America in the midst of the greatest crisis in its 242 years of existence. I say this based upon the US federal debt to GDP (gross domestic product) ratio. In the history of the US, at the onset of every war or crisis, a period of federal deficit spending ensued (red bars in graph below) to overcome the challenge but at the "challenges" end, a period of federal austerity ensued. Until now. No doubt the current financial crisis ended by 2013 (based on employment, asset values, etc.) but federal spending continues to significantly outpace tax revenues...resulting in a continually rising debt to GDP ratio. We are well past the point where we have typically began repairing the nation's balance sheet and maintaining the credibility of the currency. However, all indications from the CBO and current administration make it clear that debt to GDP will continue to rise. If the American economy were as strong as claimed, this is the time that federal deficit spending would cease alongside the Fed's interest rate hikes. Instead, surging deficit spending is taking place alongside interest rate hikes, another first for America.
The chart below takes America from 1790 to present. From 1776 to 2001, every period of deficit spending was followed by a period of "austerity" where-upon federal spending was constrained and economic activity flourished, repairing the damage done to the debt to GDP ratio and the credibility of the US currency. But since 2001, according to debt to GDP, the US has been in the longest ongoing crisis in the nation's history.
But what is this crisis? The chart points out the debt to GDP surges in order to resolve the Revolutionary war, the Civil War, WWI, and WWII. But the debt to GDP surges since 1980 seem less clear cut. But simply put, America (and the world) grew up and matured, but the central banks and federal government could not accept this change. Instead, the CB's and Federal government wanted perpetual youth...growth without end. The chart below shows the debt to GDP ratio but this time against the decelerating growth of the total US population as a percentage (black line) but also against the faster decelerating growth of the 0-65yr/old population (yellow line).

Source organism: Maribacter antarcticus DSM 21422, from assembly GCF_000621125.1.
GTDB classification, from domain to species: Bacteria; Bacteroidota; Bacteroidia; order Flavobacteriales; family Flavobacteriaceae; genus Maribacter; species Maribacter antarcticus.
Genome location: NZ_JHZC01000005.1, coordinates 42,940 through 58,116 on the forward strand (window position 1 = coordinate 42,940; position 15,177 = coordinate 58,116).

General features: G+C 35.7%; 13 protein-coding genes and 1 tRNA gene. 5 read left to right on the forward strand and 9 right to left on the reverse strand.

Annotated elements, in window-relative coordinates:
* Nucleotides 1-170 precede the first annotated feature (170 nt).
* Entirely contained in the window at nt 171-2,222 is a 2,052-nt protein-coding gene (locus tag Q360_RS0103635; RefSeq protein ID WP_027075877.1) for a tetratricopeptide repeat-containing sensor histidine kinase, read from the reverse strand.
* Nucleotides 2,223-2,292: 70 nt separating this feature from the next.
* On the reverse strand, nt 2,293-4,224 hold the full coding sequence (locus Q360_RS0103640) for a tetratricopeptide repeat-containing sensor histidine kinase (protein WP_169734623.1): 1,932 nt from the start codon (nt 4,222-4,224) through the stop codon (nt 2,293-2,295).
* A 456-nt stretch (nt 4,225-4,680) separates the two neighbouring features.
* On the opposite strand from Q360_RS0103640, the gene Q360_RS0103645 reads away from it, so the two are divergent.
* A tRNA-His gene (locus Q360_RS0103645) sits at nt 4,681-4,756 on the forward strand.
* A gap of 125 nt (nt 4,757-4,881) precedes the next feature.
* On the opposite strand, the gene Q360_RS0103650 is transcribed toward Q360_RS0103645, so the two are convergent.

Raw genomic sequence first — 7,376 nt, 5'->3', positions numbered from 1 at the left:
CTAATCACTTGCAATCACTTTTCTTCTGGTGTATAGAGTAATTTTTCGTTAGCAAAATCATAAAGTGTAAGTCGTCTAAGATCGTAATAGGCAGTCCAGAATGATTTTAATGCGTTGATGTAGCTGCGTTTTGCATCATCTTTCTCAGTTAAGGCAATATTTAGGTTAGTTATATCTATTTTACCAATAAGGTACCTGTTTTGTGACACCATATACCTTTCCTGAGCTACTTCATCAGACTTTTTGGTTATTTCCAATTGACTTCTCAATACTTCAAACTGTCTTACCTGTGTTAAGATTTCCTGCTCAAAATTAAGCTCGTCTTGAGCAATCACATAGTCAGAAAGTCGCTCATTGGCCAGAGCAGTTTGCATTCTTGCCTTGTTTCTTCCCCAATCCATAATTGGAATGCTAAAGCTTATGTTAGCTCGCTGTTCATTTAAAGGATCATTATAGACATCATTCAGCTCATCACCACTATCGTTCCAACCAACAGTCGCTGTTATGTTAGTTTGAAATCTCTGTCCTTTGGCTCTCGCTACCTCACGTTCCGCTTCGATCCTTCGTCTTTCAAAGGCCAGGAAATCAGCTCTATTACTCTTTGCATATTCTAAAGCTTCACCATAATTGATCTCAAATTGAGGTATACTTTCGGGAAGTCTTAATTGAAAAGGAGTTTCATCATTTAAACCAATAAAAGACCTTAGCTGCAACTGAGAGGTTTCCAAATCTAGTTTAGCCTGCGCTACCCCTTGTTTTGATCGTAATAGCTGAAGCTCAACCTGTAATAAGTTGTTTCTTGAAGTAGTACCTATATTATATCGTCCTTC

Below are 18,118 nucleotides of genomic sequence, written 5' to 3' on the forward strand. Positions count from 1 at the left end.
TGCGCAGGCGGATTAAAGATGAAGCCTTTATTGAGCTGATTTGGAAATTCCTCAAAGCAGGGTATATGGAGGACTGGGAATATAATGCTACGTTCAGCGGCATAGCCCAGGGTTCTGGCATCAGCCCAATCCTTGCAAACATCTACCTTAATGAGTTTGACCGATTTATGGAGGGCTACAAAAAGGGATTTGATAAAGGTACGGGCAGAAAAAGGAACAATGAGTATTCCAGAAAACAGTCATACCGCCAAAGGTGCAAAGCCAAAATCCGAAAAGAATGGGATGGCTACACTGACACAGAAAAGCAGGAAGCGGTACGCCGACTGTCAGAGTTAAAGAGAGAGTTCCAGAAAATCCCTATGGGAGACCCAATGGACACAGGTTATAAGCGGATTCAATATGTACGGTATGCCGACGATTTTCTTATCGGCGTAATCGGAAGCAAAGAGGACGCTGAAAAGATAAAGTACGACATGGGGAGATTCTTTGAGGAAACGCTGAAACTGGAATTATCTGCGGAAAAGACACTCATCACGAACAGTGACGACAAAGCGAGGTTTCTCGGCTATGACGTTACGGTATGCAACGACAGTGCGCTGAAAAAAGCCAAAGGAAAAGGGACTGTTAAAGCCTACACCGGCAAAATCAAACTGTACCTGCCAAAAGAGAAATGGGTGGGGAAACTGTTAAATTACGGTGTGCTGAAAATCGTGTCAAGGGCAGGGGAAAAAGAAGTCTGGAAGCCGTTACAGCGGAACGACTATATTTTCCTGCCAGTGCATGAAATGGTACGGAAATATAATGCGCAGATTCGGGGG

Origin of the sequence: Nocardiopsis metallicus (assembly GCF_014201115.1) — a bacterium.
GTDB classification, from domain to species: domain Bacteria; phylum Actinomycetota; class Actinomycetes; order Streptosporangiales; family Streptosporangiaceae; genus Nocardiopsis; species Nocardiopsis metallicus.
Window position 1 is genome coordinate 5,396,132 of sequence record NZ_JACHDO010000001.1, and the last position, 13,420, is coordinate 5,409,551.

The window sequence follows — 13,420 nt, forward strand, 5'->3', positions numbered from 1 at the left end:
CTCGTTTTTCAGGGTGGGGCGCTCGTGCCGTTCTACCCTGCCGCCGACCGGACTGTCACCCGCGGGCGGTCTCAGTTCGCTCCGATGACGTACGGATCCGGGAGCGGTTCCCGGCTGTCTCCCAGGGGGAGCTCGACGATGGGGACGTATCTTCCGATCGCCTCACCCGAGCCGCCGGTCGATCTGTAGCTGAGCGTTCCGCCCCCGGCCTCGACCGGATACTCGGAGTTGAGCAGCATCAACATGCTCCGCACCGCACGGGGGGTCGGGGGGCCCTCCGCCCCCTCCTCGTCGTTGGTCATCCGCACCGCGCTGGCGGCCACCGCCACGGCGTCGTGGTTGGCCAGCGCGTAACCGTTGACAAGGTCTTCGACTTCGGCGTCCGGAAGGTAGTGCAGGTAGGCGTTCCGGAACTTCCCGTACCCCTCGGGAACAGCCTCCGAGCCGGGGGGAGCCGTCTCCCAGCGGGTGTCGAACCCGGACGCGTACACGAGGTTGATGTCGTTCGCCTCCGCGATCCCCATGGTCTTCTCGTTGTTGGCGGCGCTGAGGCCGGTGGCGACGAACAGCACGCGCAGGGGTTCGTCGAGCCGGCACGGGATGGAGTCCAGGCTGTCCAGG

Unfortunately, it gets so much worse. In 1968, the Johnson administration and Congress passed the Unified Budget to count (and spend) the excess tax receipts of Social Security and OASDI. In so doing, since 1968, the federal government has cumulatively spent (and goosed the economy) by $74 trillion to increase annual GDP to its current $20 trillion (chart below). This is $53 trillion in unfunded liabilities which should be there now, collecting interest to pay for future distributions. Instead, this money has already been spent and new debt must be issued if the obligations are to be honored.
If we count the federal debt plus unfunded liabilities (now beginning to come due) against GDP, we have a...